I don’t understand why Syma went down this route. There are smaller and cheaper helicopters that are stabilised so it can’t be a cost thing although I will say that those smaller helicopters are almost always co-axial whereas this has a main and tail rotor. Co-axial layouts counteract one another making them more stable. For the novice this can be frustrating and many early flights will feel like a waste of time. However as I persisted with it and began to master controlling it I felt a strong sense of accomplishment with it and that is priceless I can assure you.

The tail rotor arrangement in this helicopter does have another negative in that on all but the flattest surfaces it often catches the ground during take-off. Other than that achieving flight is relatively easy and its little motor has more than enough power to send it shooting upwards like a homesick angel. Just hit up on the throttle with the left thumb and try to keep it stable with the right thumb on the tail rotor control.

Once you have mastered wrestling with keeping it stable the best way to achieve a good flight is to determine the direction of the wind and put a decent distance in front of you in that direction. Once airborne the challenge then is to get the helicopter to face the direction of flight. Keeping it stable is easy in comparison and you will often find it travelling sideways or in reverse on the wind.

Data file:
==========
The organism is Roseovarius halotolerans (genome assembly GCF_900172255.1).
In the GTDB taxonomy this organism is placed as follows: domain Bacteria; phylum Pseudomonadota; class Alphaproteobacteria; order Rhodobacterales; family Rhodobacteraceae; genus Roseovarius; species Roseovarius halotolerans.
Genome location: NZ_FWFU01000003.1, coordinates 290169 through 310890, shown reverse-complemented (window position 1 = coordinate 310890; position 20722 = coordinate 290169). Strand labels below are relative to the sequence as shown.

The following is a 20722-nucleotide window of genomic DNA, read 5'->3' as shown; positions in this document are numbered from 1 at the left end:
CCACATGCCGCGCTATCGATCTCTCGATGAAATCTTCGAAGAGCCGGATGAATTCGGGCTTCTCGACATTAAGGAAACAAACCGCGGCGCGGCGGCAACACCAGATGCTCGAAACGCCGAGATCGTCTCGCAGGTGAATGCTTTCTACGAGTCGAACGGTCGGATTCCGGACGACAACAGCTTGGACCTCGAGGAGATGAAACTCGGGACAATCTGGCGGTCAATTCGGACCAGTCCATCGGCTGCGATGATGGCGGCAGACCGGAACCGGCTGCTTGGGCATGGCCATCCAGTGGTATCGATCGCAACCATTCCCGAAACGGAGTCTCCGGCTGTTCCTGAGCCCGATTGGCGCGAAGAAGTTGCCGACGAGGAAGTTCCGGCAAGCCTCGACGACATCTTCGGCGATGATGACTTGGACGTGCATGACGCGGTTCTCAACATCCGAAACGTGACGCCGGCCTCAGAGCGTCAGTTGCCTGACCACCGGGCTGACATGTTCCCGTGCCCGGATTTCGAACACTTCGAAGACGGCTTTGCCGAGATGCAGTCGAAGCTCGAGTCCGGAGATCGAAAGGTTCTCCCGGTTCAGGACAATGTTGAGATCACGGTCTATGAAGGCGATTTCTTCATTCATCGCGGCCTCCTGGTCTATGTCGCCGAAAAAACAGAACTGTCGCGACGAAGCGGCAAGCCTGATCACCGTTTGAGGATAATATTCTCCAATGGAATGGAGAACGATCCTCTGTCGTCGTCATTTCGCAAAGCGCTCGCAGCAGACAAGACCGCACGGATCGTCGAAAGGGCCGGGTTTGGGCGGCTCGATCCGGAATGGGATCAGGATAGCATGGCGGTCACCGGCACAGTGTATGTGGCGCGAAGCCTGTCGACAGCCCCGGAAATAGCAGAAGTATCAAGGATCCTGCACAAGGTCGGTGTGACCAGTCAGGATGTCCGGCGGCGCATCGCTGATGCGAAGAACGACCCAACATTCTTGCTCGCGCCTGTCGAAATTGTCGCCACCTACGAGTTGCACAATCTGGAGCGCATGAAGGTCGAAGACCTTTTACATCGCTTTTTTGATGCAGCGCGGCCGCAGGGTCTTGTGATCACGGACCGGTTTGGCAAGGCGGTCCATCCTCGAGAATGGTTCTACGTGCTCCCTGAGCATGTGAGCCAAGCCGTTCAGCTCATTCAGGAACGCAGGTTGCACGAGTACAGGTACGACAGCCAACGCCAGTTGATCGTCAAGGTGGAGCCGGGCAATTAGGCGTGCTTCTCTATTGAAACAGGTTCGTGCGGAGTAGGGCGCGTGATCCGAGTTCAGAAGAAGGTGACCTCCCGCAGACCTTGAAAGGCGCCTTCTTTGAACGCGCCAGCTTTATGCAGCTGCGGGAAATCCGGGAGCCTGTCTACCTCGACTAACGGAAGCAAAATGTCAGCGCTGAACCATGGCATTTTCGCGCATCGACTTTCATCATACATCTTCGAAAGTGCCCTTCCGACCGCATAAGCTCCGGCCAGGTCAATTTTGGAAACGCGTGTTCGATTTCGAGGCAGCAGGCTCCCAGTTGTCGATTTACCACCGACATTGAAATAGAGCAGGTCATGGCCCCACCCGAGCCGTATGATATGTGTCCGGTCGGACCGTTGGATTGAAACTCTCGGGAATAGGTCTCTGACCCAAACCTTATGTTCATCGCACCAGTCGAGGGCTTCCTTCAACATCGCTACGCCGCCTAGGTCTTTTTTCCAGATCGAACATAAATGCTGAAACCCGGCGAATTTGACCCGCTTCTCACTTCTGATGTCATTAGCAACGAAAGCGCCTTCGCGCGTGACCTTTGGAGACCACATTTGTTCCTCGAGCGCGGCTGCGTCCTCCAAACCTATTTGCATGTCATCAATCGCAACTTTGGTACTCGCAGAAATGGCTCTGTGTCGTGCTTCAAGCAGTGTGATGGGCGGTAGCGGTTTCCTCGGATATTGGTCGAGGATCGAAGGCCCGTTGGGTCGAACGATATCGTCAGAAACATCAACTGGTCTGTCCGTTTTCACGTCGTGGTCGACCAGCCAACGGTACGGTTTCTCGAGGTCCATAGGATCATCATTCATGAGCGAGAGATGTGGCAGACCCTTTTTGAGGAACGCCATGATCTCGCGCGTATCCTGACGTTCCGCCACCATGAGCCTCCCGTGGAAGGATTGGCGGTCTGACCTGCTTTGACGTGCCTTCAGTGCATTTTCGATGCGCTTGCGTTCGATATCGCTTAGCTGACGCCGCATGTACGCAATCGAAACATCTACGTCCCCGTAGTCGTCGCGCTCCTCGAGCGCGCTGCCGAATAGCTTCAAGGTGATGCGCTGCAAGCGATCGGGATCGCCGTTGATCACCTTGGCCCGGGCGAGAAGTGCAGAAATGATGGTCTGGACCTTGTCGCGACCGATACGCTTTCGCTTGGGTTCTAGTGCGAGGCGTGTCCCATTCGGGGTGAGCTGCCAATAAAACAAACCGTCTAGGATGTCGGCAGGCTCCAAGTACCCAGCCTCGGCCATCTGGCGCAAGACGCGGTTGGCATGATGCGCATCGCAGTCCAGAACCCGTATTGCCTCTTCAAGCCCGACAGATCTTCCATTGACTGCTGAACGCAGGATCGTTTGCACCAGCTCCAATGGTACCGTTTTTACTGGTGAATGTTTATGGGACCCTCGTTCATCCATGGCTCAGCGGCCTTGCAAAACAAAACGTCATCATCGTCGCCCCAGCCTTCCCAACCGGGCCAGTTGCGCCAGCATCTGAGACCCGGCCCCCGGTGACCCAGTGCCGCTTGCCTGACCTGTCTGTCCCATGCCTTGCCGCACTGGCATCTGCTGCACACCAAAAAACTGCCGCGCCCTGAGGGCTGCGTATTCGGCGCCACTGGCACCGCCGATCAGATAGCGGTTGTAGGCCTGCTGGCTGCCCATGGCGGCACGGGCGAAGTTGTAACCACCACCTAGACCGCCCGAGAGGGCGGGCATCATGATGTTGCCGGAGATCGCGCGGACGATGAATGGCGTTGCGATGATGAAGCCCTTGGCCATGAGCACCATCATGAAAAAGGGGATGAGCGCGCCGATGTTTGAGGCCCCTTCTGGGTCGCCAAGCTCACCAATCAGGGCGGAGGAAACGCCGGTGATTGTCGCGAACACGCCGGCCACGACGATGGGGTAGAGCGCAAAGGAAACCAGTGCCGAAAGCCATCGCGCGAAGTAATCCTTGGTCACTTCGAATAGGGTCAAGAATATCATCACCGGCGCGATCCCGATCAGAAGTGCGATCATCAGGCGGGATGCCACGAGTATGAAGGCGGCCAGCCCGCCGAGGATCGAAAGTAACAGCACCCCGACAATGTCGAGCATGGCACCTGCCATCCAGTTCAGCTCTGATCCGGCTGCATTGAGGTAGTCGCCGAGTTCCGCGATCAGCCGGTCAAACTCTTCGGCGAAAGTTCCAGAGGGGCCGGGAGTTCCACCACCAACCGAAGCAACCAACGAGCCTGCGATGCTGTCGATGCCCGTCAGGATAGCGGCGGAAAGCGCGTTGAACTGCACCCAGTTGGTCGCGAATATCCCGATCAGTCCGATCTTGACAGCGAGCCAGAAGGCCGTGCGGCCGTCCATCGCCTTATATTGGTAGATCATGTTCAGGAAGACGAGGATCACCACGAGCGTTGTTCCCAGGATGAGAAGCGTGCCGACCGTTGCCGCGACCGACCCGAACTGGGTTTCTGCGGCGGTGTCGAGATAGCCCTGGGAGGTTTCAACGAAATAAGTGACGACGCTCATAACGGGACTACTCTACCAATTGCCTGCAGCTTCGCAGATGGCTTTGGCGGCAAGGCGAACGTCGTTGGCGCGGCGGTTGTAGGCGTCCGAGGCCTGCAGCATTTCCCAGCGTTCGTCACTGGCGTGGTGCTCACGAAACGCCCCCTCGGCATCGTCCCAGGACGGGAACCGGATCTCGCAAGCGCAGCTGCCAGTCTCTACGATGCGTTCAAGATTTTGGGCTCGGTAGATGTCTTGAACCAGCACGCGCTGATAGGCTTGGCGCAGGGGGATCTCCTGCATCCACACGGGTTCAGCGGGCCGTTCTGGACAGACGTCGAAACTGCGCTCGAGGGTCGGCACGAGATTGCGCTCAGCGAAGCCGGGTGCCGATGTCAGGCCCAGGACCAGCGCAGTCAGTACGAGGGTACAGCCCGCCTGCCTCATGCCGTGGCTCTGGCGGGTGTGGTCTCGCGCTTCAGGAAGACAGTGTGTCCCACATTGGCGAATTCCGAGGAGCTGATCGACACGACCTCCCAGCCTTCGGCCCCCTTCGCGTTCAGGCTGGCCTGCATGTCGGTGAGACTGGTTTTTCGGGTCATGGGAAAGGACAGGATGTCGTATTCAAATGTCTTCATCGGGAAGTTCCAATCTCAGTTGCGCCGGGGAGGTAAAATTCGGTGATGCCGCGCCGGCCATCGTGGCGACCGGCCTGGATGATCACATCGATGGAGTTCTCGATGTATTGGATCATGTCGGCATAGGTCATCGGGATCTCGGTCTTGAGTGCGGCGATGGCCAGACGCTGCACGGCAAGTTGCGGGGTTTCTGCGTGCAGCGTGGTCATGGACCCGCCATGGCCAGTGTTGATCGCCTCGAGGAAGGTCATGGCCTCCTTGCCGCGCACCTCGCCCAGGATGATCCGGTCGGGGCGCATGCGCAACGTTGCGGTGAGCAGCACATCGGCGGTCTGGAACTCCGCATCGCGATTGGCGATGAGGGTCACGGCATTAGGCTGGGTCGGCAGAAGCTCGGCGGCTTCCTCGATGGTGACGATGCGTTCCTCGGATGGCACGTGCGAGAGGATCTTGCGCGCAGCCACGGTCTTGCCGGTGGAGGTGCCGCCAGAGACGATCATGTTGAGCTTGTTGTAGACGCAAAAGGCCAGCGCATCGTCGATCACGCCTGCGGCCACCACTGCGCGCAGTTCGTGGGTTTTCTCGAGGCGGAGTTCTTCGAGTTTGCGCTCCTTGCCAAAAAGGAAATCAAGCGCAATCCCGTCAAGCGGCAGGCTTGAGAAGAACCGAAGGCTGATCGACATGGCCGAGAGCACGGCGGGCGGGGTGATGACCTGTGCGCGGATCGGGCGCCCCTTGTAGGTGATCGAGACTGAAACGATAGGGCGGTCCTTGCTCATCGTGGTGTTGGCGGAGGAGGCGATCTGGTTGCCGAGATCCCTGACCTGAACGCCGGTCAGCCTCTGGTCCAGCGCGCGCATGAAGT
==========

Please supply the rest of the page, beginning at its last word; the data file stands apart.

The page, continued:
The tail rotor likes to catch everything during take off
The tail rotor likes to catch everything during take off

Landing is also quite straightforward but it has a knack to it. This is not an RC helicopter where you can just lower the power and watch it descend. It seems like its full power or no power so the best approach to landing is let it descend but intermittently turn up the power to slow it down before dropping the power again and then repeating. To that end, landing involves a stepped approach. As I said earlier it is surprisingly sturdy and has taken its fair share of hard landings and is still in working order.

One minor complaint I have is that the stickers used to decorate the cockpit were of poor quality and if they weren’t already coming off when taking it out of the box then they didn’t quite fit properly. In the end I simply took them off.

So in conclusion is it a good helicopter for beginners? If you are after a helicopter with a steep learning curve that will make your next helicopter seem easy by comparison then yes. However for the casual enthusiast not yet addicted to the hobby then I would say this won’t make you a believer.

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Author: Tony Wilkins

When Man entered the atomic age, he opened a door into a new world. What we’ll eventually find in that new world, nobody can predict.